Since then Tucker has made nine more trips to the Cook Islands in a seven-year period, making her current stay visit number 10.
This is also her longest visit by far – and her most important too, as the Massey University lecturer is in the middle of a four-month research trip to investigate the environmental views and values of tourists while visiting Rarotonga.
“I just love the place,” says Tucker. “I discovered the wonders of coral reefs and diving and snorkelling, so that became a bit addictive, and I had to keep coming back.”
While every previous visit has been as a tourist, it sounds like it was always only going to be a matter of time before the 43-year-old academic could figure out a way to somehow mesh her love of Rarotonga with her work in environmental sustainability.
“The sneaky part of me was really wanting to try to find a way to be able to be based here while on sabbatical (academic research leave), because I just love being here,” she admits.
“So I just brought together my interests in environmental sustainability and what that’s like on a small island nation.”
In a nutshell, the purpose of Tucker’s research is to attempt to understand, “how visitors might be better supported to make more pro-environmental decisions, while ensuring that the enjoyment of being on holiday is not obstructed”.
“As someone that’s been a tourist myself in the past, that’s the position that I found most comfortable coming from,” she says. “Which is why I focused on what someone as a tourist – like myself can do or be assisted to do when they enter to help ease some of the pressures from the more and more people that are coming here each year.”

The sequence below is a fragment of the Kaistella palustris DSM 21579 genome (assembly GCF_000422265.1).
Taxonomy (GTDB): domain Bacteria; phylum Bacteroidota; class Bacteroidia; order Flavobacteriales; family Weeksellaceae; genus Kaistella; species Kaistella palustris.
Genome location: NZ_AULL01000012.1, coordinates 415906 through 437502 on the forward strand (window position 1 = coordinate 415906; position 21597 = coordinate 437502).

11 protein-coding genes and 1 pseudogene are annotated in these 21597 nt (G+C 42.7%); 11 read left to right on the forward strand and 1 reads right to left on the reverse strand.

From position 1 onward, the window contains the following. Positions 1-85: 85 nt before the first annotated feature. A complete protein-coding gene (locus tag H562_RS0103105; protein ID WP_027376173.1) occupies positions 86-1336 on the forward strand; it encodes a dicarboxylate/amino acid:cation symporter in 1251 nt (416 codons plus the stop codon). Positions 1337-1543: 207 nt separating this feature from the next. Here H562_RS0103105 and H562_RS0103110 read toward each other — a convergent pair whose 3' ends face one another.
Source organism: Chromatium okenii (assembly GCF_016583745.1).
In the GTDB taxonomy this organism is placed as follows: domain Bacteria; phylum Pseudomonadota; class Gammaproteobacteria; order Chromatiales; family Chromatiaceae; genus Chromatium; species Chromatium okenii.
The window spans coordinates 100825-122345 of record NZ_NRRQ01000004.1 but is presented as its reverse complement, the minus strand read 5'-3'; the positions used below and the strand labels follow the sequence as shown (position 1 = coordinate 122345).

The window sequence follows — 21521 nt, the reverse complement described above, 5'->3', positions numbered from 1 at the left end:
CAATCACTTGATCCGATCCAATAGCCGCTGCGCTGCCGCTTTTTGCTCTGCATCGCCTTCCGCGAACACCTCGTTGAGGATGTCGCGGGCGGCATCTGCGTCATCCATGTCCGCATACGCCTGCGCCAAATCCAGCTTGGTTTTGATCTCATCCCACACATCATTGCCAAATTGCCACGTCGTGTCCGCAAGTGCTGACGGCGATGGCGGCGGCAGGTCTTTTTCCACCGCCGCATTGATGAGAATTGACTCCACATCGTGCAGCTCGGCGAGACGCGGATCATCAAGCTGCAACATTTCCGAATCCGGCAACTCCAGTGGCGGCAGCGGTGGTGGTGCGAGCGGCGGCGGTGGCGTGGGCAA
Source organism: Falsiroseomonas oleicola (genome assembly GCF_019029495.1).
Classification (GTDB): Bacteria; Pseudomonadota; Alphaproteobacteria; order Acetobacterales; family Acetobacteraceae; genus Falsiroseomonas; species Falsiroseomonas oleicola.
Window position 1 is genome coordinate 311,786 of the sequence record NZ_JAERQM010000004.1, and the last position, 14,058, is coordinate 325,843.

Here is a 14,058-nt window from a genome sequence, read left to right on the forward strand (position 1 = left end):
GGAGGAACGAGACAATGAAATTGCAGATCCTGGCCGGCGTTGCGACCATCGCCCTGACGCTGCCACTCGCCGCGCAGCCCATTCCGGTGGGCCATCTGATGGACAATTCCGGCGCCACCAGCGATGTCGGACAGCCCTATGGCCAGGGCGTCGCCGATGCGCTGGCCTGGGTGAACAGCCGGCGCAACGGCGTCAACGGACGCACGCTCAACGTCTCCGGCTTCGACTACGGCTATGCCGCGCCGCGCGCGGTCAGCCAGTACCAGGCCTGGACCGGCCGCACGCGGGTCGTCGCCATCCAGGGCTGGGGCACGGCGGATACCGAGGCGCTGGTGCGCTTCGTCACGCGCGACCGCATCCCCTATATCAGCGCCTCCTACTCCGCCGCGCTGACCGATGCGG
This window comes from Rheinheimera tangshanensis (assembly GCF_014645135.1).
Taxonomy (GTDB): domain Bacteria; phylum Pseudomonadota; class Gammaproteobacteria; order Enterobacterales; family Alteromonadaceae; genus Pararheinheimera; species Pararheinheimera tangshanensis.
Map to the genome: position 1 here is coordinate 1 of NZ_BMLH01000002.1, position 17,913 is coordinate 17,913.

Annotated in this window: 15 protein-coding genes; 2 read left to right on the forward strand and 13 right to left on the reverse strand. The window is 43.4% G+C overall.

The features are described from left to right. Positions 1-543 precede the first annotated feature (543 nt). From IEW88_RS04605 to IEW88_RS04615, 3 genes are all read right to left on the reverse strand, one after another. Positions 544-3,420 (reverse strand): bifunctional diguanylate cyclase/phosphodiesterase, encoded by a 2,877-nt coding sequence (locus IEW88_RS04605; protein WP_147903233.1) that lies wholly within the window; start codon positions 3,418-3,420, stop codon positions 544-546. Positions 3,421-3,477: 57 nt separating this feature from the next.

To gather her data, Tucker has distributed 1200 survey forms around the island, leaving them mostly at accommodation providers. “Everywhere from the Edgewater through to the backpackers, and a woman that has just a couple of little villas in Muri, so it’s a big range,” she says.
The survey poses questions relating to why people decide to visit Rarotonga in the first place, environmentally-friendly activities or actions they might have engaged in while here, and how environmentally concerned people are when visiting Rarotonga versus being at home.
While Tucker says it’s too soon to draw any definite conclusions, she has observed some early trends in her research.
“The recycling/rubbish thing is definitely coming through as being something that people seem to be wanting to be able to do more here,” she explains.
“And the other thing is concerns around water as well. That links back to the plastic water bottles, and buying water, and I don’t know that people are necessarily aware of the water stations where you can get water as well.”
Tucker hopes her research might eventually be used to help effect some sort of real change. “I don’t like to do my work without there being something tangible that comes out of it,” she says. “That’s just the way that I do things.”
Thinking along these lines, Tucker points to the fact that 93 per cent of her respondents so far have said that they would either definitely or probably use a reusable shopping bag if they were issued one. Ninety-one per cent said the same thing with regard to reusable water bottles, and 87 per cent for coffee cups.
“It would be wonderful if you could arrive at the airport as a visitor and there was a decent quality reusable bag, a decent quality reusable water bottle, and maybe a mug or something,” says Tucker.
“That would be the most practical kind of thing.”